Botanical Name: Capsicumannum (and frutescens)

Family: Solanceae

Hindi Name: Lal mirch

Chillies are native to Mozambique, but is now cultivated in most tropical and subtropical regions.

Among the main producers of chillies, India has an important standing. Chillies were first brought to Europe during one of Columbus's expeditions, but there was not much interest for it as black pepper seemed a much more promising ingredient. However, in Spanish and Portuguese colonies chillies did find a place. One of the reasons for chillies being adopted more easily than any other spice was the difficulty that the farmers had in growing other pungent spices, as they were easy to cultivate. The humid climate in tropical regions, the hot regions of North India, and the extreme cold and dry seasons of the Himalayas in Tibet were perfect for its growth.

In North India, chillies are mostly used in their dry state. These chillies are intensively fiery, intensively coloured and intensively aromatic. The variety from Kashmir has the best colour and taste. In India, the states of Andhra Pradesh, Karnataka Maharashtra, Orissa, Rajasthan, Tamil Nadu and West Bengal are the major chilli-producing areas, and no country in the world has so much area and production of chilli as India. While consumption of chilli is the highest in India, the maximum export is also from this country.

Chillies are hot and pungent, and once accustomed to their fiery pungency, it is surprising how many flavours they may show: fruity, earthy, smoky, fresh, sweet and flowery are just some of them. Mexico offers the greatest variety of the different flavours of chillies. The Red Savina is commonly regarded as the hottest chilli on earth.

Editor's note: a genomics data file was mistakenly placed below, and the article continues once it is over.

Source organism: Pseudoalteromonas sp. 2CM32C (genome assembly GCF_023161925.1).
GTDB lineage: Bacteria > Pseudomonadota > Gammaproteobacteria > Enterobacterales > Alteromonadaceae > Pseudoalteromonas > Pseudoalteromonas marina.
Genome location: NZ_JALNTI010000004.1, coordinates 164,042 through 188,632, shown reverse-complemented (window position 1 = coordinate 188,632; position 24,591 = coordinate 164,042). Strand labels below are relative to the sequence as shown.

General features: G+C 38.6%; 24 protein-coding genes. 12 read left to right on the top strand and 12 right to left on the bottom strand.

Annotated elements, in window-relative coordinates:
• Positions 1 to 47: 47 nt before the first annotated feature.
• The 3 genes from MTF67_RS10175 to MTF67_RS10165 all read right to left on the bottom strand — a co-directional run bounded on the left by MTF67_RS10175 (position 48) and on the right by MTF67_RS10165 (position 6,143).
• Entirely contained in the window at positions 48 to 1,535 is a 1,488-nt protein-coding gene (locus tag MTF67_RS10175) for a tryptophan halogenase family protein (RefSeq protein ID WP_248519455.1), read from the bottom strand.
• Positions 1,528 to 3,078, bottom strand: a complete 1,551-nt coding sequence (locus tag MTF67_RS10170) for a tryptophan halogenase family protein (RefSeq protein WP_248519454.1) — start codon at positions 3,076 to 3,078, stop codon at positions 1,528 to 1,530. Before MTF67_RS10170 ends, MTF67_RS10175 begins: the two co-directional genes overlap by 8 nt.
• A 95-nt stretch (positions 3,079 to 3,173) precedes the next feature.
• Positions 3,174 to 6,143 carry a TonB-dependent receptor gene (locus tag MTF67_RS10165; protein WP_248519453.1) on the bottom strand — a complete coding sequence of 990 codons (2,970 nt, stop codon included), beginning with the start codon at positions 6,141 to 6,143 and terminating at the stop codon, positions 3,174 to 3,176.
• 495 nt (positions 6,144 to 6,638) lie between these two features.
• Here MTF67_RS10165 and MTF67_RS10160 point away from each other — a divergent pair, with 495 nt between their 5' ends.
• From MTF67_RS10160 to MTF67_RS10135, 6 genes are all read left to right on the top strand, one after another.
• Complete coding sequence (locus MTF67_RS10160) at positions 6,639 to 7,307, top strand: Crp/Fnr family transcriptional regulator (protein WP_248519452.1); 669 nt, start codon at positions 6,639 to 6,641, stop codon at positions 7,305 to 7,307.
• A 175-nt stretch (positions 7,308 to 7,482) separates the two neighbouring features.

Chillies show more or less the aroma contents as paprika, but their contents in capsaicin and related compounds is much higher. Chillies are also called red peppers or capsicums.

The plant is a variable annual small shrub which has a single flower and usually pendent fruits. The long and oval fruits are bright dark green in colour, and become crimson red on ripening. While they are broader at the base, they are conical at the tip, growing to 2.5-15 cm.

Its composition is as follows:

  • Protein: 15.9 %
  • Fat: 6.2 %
  • Fibre: 30.2 %
  • Carbohydrates: 31.6 %
  • Ash: 6.1 %
  • Calcium: 0.16 %
  • Phosphorus: 0.37 %
  • Iron: 2.30 %
  • Ascorbic acid: 50 mg/ 100g

Chilli is a stimulant, tonic and carminative. It is possibly the purest and best stimulant in herbal medicine. It produces natural warmth and helps blood circulation. It eases weakness of the stomach and intestines. It is added to tonics and can prevent development of colds and fevers.

It is a powerful heart and general stimulant. Externally, a part of chilli is used as a rubefacient (reddening of skin) and as a local stimulant in tonsilitis. It is used as a tincture to stimulate as an adjunct in dyspepsia or indigestion, loss of appetite and flatulence. In cases of cholera it has a wonderful effect. It is useful in seasickness, typhoid fever, and also in chronic fever.

Green chillies form fresh pungent vegetables while the red chillies constitute a valuable spice. Hot chilli pepper are a powerful anti-coagulant food, effective in preventing blood clots. It is beneficial in the treatment of depression, respiratory diseases, loss of hair, and aches and pain. They are used in the preparation of curries, pickles and as condiments.

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